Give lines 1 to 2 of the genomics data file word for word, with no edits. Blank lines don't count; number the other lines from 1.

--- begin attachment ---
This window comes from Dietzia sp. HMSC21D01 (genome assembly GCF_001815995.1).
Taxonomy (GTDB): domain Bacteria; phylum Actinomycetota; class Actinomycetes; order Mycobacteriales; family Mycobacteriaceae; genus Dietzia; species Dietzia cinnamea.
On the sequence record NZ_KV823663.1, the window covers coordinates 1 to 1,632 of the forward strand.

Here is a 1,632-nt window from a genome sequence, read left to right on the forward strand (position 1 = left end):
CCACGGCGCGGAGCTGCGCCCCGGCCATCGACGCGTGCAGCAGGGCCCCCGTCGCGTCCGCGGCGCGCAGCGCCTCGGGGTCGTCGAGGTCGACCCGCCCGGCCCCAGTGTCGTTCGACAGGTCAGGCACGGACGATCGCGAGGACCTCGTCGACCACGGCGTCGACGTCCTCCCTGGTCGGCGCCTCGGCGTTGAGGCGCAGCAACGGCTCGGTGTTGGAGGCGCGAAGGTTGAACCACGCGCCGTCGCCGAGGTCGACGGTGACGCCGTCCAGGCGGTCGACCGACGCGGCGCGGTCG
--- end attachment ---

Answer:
This window comes from Dietzia sp. HMSC21D01 (genome assembly GCF_001815995.1).
Taxonomy (GTDB): domain Bacteria; phylum Actinomycetota; class Actinomycetes; order Mycobacteriales; family Mycobacteriaceae; genus Dietzia; species Dietzia cinnamea.